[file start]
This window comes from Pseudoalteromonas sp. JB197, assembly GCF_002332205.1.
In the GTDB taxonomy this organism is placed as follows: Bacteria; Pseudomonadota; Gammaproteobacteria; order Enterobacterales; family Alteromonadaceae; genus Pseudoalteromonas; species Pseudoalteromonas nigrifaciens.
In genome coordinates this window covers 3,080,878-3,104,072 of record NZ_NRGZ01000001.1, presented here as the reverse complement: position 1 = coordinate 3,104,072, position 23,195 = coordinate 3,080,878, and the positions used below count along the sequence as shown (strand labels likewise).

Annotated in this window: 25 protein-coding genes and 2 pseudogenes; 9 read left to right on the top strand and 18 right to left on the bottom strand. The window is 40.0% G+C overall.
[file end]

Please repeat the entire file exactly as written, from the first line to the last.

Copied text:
This window comes from Pseudoalteromonas sp. JB197, assembly GCF_002332205.1.
In the GTDB taxonomy this organism is placed as follows: Bacteria; Pseudomonadota; Gammaproteobacteria; order Enterobacterales; family Alteromonadaceae; genus Pseudoalteromonas; species Pseudoalteromonas nigrifaciens.
In genome coordinates this window covers 3,080,878-3,104,072 of record NZ_NRGZ01000001.1, presented here as the reverse complement: position 1 = coordinate 3,104,072, position 23,195 = coordinate 3,080,878, and the positions used below count along the sequence as shown (strand labels likewise).

Annotated in this window: 25 protein-coding genes and 2 pseudogenes; 9 read left to right on the top strand and 18 right to left on the bottom strand. The window is 40.0% G+C overall.